Exciting sailingThe low pressure has moved in as expected and due to some great planning and a bit of luck we were in the right position to take advantage of the stronger winds.  We started our next watch (1200 to 1400) with the pressure at around 1016, by then end of our watch this had dropped to 1014, indicating some “sporty” weather was likely just around the corner.  The pressure continued to fall steadily and by the end of our next watch (1600 to 2000) had fallen to around 1011.  The sails were reconfigured (the Goose Wing was removed) as the wind speed increased.  The wind also changed direction slightly putting us on to a broad reach.  During our watch the wind picked up to between 21 and 24 knots (force 5 to 6) with the sea state around 4.  As we had the main and No. 1 Yankee up kept a close eye on conditions as they were close to requiring a reef and possibly sail change.  However, the wind and sea states remained steady which made for enjoyable helming (nothing better than surfing down the waves) and no changes were required.  I think everyone is happier with the sportier conditions.  Although a quiet sail with some pleasant sun on the deck is great, I think we all signed up with expectations of strong winds and heavy seas.  Of course, getting both sets of conditions on one trip is a real bonus – great planning Skipper!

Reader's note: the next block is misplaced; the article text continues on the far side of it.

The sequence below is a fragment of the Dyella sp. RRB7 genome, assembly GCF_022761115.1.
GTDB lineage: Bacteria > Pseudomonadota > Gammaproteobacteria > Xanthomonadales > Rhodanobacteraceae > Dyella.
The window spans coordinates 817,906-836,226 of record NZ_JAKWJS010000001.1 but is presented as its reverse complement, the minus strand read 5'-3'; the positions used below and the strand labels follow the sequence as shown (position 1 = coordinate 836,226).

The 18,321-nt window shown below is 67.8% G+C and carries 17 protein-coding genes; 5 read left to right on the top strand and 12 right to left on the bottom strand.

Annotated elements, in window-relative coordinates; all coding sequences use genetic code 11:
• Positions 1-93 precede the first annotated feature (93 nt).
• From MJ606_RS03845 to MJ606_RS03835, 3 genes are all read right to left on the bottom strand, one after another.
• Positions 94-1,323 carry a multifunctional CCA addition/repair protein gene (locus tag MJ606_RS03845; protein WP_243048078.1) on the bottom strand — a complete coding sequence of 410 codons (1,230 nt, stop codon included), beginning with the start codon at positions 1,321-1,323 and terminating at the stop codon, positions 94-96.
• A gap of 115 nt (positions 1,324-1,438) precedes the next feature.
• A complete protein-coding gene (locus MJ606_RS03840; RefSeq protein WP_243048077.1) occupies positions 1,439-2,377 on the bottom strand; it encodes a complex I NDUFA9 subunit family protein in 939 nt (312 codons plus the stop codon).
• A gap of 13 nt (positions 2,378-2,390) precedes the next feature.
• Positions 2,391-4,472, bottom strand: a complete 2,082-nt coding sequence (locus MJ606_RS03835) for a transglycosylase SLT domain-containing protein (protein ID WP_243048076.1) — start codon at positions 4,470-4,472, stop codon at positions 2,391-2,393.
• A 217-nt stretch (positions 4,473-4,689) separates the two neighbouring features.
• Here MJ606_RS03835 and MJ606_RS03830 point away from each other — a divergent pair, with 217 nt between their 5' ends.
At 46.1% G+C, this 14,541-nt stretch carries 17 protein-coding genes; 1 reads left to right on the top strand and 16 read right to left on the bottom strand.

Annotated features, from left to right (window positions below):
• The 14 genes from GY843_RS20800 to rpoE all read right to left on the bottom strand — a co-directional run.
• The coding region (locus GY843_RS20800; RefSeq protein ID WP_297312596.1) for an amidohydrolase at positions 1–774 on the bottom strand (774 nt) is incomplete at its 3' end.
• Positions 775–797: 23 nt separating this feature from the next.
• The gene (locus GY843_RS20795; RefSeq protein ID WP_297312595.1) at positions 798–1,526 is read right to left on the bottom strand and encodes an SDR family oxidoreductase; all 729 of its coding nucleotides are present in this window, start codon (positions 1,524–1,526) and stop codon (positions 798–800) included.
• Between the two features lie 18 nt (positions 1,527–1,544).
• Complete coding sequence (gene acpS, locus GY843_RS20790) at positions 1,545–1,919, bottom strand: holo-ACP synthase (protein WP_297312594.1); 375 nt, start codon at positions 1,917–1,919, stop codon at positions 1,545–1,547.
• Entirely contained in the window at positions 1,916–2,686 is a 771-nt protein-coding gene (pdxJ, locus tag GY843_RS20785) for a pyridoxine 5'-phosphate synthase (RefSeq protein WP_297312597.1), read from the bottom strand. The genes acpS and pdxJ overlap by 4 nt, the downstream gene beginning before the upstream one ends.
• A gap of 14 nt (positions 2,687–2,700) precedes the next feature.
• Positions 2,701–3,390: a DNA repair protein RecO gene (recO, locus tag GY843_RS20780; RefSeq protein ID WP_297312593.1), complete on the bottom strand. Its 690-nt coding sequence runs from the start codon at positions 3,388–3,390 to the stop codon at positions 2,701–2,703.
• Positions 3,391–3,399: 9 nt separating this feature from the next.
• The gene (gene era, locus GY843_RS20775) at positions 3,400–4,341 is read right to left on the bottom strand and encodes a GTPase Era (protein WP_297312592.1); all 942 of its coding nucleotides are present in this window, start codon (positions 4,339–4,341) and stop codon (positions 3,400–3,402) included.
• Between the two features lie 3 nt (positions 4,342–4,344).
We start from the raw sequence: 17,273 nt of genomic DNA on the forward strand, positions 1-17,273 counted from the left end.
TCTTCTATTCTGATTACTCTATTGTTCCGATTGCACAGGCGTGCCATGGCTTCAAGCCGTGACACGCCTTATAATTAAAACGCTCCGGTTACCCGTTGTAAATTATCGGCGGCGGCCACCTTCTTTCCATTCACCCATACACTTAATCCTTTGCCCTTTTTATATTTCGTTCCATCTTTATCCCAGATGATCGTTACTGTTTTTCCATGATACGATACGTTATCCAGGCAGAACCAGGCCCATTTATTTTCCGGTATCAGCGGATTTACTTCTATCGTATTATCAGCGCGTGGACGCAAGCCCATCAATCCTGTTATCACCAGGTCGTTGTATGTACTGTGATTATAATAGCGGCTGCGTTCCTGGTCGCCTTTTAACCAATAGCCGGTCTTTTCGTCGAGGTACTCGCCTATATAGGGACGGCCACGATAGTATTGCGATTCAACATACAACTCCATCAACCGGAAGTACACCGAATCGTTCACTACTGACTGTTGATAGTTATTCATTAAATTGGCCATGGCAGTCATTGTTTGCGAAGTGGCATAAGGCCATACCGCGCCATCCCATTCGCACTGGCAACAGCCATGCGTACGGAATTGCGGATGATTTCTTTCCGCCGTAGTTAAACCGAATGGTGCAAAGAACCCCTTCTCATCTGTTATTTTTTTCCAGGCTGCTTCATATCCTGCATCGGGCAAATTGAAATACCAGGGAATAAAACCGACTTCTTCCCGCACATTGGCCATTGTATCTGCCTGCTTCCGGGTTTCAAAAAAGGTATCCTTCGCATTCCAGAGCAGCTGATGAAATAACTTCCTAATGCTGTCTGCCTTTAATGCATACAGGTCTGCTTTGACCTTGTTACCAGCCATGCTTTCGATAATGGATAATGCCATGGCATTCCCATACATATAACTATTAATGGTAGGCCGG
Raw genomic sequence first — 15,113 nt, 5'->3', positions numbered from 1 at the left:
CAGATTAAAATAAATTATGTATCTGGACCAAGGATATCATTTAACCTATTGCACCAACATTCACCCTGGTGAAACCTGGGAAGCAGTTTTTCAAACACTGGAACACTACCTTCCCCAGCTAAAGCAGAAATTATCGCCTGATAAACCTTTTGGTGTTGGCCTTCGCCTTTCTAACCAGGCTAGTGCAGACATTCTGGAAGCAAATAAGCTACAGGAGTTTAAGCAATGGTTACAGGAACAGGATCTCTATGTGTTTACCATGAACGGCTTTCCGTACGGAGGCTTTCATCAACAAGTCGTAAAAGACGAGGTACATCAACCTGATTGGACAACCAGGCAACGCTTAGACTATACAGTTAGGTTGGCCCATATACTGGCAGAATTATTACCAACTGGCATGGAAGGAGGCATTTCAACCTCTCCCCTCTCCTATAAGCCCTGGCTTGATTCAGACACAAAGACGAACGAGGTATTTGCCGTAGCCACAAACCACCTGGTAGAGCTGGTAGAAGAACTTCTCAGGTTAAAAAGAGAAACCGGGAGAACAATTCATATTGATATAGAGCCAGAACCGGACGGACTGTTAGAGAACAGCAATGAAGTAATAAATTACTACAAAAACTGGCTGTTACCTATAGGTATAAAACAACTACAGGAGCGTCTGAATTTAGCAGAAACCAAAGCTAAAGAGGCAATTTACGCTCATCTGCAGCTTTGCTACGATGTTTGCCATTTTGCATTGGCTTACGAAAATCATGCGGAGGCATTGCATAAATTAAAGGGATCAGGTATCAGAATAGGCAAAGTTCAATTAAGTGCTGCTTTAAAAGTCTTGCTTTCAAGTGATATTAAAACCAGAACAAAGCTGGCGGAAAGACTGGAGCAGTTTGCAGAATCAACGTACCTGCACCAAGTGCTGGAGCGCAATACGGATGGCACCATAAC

Our following watch (0000 to 0400) continued along the same lines as the earlier watch.  As it is dark and the sea temperature is dropping, we are being cautious and keeping a regular lookout for ice using night vision aids.  We don’t really expect it at the moment, but we’d rather be safe than do some kind of Titanic impression.  Windy joined us on deck during this watch.  We had bets regarding his first words / action as he came up. True to form (and as we had guessed), he said “Do you mind if I have a little drive to see how she’s handling?”  This is Windy’s way of saying “Great conditions – I wanna have a go!”